Barnes-Jewish Medical Center – St. Louis, MO
As the largest hospital in Missouri, Barnes-Jewish Hospital at Washington University Medical Center has been delivering exceptional quality care since 1996 when The Barnes Hospital and the Jewish Hospital of St. Louis merged. Ultimately, BJC HealthCare was formed which is one of the nation’s largest health-care organizations. Currently, BJH has 1,167 staffed beds, and perform 1,200 to 1,500 PCI procedures annually. They have been on the U.S. News and World Report honor roll of America’s Best Hospitals for 24 years and were ranked#15 in the Heart and Vascular Program in that same report.
In keeping up with traditions of delivering exceptional quality care, BJH recognized that by risk stratifying their patient population they could better support treatment decisions and improve patient outcomes. As part of the shift to delivering precision medicine, BJH implemented ePRISM in 2013, and have been improving results in their cath lab since. By incorporating the ACC’s certified risk models through the ePRISM platform, Barnes Jewish hospital saw improvements in several areas including reduced PCI bleed rates, reduced acute kidney injury, and reduced rates of inappropriate PCI’s. Barnes also implemented a same-day discharge program based on patient’s risk factors and collaborative decision making, that has lead to extreme cost savings.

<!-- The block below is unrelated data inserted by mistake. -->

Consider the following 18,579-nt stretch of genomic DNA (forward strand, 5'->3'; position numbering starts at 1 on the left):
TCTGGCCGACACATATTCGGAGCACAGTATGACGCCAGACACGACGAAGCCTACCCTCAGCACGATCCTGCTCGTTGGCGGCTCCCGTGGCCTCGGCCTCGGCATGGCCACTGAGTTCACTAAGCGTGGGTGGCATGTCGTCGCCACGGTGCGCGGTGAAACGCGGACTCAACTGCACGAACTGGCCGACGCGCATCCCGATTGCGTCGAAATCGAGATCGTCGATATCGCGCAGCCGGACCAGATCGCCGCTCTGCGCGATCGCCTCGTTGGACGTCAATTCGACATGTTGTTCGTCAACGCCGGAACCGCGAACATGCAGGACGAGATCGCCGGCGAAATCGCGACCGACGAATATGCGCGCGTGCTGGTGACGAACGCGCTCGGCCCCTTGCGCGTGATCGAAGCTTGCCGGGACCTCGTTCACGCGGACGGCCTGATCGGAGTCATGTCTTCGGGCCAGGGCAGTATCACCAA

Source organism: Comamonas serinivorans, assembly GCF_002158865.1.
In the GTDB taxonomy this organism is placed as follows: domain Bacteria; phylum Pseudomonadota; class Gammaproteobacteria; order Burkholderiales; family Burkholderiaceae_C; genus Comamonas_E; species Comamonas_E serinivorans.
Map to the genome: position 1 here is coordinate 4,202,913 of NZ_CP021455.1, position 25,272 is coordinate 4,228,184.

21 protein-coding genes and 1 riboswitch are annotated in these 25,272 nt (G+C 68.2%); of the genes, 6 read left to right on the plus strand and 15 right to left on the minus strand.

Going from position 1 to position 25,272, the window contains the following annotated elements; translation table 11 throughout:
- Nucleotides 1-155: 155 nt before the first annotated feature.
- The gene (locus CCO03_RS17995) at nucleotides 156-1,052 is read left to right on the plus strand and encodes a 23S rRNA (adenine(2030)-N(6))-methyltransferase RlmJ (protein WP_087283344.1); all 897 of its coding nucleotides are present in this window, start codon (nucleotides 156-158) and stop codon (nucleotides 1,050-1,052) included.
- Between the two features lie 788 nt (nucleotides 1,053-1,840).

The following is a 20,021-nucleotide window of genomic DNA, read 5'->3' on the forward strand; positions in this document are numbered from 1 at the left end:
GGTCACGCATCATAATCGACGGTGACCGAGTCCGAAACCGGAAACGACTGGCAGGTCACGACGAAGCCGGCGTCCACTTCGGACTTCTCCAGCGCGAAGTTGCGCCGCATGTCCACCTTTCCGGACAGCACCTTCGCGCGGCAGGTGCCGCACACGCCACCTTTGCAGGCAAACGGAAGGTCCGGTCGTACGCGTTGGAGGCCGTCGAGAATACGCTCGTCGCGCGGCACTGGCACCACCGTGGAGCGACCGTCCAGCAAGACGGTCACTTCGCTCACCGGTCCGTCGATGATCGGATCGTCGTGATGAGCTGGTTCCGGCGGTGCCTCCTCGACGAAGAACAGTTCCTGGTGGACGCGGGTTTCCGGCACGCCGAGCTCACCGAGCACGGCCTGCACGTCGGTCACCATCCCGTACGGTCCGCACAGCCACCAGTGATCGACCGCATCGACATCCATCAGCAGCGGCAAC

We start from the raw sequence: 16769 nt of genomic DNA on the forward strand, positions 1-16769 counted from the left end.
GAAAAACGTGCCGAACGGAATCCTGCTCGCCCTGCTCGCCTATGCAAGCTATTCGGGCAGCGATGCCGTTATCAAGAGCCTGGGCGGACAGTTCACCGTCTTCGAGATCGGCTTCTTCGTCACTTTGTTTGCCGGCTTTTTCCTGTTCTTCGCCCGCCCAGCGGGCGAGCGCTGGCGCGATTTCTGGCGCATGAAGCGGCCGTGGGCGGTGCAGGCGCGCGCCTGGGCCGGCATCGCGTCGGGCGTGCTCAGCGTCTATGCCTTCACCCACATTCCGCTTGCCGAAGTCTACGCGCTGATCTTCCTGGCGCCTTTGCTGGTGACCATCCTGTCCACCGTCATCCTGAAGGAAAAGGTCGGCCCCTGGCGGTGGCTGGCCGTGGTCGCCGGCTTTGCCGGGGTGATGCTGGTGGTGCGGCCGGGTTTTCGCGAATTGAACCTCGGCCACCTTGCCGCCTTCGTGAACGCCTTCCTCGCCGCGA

A combination of physician commitment and implementation of ePRISM helped BJH build a more patient-centered approach to healthcare, which has significantly reduced complication rates, improved revenue, and created a foundation for value-based care. Read more about their success below.
When implementing ePRISM, Barnes-Jewish Hospital customized the eLUMEN output screen to include their own protocols based on risk. By providing a treatment pathway based on a patient’s risk, health systems can more accurately ensure proper treatment and resource utilization. For Barnes-Jewish, it virtually eliminated the risk-treatment paradox and helped the team improve outcomes, cutting bleeding and AKI events by more than half.
The example in figure 1 shows an ePRISM output screen similar to the output screen at Barnes-Jewish hospital. These outputs are displayed on the boom in the cath lab during the procedure to assist in real-time decision making, to ensure high-quality care.
By implementing a contrast limit based on risk, acute kidney injury rates steadily decreased over time. AKI events can lead to unnecessary and damaging costs to a health care system, specifically under bundled payments. Since implementing this strategy, Barnes has positioned themselves very near the top 90th percentile and are prepared to succeed in value-based care.
Similar results were seen in PCI bleeding events. If the patient has a high risk for a bleed, Barnes-Jewish protocol suggests recommended bleeding avoidance strategies. By displaying the patient’s risk factors on the screen during the procedure, decisions can be made in real-time to assure the patient receives the highest quality care and avoids complications.